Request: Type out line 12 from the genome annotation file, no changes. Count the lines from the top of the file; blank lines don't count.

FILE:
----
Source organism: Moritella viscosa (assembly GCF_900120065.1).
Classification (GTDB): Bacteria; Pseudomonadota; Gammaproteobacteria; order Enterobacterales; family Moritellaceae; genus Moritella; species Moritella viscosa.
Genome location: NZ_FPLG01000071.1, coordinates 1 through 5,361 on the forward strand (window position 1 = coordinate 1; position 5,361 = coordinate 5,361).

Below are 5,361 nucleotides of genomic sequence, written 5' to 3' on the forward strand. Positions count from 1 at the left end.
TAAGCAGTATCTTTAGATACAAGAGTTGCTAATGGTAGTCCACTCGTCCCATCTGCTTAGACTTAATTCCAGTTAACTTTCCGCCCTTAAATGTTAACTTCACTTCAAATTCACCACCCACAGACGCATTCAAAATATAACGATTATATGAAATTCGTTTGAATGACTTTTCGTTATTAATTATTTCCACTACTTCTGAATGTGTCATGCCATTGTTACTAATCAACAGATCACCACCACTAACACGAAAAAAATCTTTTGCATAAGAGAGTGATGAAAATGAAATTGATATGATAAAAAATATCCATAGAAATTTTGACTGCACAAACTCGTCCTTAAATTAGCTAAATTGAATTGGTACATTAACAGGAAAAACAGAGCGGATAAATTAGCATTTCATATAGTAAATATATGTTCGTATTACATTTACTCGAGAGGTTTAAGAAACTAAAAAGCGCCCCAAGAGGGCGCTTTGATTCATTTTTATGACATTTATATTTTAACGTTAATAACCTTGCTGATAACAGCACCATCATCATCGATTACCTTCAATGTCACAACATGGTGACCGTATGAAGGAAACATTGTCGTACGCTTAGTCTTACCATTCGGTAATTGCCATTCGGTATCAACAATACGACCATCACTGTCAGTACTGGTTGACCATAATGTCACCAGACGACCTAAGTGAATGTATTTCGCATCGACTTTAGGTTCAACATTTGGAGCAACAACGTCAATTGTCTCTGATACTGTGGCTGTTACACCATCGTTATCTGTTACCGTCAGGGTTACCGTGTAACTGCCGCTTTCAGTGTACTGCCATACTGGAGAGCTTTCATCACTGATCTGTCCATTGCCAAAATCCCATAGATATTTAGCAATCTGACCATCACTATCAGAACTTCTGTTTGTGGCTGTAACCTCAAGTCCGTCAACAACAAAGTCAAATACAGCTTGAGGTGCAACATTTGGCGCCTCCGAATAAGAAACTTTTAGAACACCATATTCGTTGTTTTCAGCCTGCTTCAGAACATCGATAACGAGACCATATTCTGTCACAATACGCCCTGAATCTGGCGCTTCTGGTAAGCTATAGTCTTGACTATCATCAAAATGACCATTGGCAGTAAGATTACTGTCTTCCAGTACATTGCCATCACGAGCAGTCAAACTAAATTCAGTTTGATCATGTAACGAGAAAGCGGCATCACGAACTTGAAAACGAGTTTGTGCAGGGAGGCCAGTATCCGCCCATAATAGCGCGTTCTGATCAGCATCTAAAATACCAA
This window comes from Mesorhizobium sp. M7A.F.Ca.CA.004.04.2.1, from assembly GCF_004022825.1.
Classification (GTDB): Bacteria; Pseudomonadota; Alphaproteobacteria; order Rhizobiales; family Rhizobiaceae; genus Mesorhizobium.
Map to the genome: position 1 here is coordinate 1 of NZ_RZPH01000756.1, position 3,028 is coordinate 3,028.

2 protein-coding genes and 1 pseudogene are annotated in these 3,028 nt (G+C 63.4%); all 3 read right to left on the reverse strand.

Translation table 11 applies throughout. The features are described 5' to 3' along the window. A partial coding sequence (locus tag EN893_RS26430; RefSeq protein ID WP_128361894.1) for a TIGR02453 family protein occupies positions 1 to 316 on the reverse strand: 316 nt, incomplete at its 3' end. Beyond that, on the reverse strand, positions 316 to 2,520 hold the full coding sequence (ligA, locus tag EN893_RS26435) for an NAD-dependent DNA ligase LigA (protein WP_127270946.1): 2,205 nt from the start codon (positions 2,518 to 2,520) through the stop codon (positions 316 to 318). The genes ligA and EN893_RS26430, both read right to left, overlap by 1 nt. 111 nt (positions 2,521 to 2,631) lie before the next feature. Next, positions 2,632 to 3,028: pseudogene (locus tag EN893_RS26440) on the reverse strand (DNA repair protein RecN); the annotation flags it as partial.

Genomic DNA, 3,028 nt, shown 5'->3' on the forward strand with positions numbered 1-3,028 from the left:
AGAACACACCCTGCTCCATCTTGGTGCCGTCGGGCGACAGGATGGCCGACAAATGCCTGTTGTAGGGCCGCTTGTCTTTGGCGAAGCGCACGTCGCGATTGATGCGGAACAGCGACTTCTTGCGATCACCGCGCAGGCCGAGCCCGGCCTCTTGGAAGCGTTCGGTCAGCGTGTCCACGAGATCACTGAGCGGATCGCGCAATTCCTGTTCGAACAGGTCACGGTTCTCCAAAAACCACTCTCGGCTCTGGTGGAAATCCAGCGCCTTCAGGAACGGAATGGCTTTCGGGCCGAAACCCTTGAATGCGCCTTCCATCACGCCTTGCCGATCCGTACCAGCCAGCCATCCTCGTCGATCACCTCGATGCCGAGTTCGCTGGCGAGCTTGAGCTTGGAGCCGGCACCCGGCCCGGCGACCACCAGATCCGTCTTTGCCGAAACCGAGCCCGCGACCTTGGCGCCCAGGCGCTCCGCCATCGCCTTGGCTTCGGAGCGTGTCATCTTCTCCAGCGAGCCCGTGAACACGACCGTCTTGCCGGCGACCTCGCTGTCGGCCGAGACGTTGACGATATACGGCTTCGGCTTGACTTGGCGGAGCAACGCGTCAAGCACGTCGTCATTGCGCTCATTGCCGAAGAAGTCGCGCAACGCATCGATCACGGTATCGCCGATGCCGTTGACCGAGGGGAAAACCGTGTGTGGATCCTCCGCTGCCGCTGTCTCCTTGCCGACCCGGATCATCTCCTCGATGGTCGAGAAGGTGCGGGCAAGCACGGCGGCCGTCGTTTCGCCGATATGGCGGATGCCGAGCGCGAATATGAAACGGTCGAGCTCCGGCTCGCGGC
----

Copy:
AGAACACACCCTGCTCCATCTTGGTGCCGTCGGGCGACAGGATGGCCGACAAATGCCTGTTGTAGGGCCGCTTGTCTTTGGCGAAGCGCACGTCGCGATTGATGCGGAACAGCGACTTCTTGCGATCACCGCGCAGGCCGAGCCCGGCCTCTTGGAAGCGTTCGGTCAGCGTGTCCACGAGATCACTGAGCGGATCGCGCAATTCCTGTTCGAACAGGTCACGGTTCTCCAAAAACCACTCTCGGCTCTGGTGGAAATCCAGCGCCTTCAGGAACGGAATGGCTTTCGGGCCGAAACCCTTGAATGCGCCTTCCATCACGCCTTGCCGATCCGTACCAGCCAGCCATCCTCGTCGATCACCTCGATGCCGAGTTCGCTGGCGAGCTTGAGCTTGGAGCCGGCACCCGGCCCGGCGACCACCAGATCCGTCTTTGCCGAAACCGAGCCCGCGACCTTGGCGCCCAGGCGCTCCGCCATCGCCTTGGCTTCGGAGCGTGTCATCTTCTCCAGCGAGCCCGTGAACACGACCGTCTTGCCGGCGACCTCGCTGTCGGCCGAGACGTTGACGATATACGGCTTCGGCTTGACTTGGCGGAGCAACGCGTCAAGCACGTCGTCATTGCGCTCATTGCCGAAGAAGTCGCGCAACGCATCGATCACGGTATCGCCGATGCCGTTGACCGAGGGGAAAACCGTGTGTGGATCCTCCGCTGCCGCTGTCTCCTTGCCGACCCGGATCATCTCCTCGATGGTCGAGAAGGTGCGGGCAAGCACGGCGGCCGTCGTTTCGCCGATATGGCGGATGCCGAGCGCGAATATGAAACGGTCGAGCTCCGGCTCGCGGC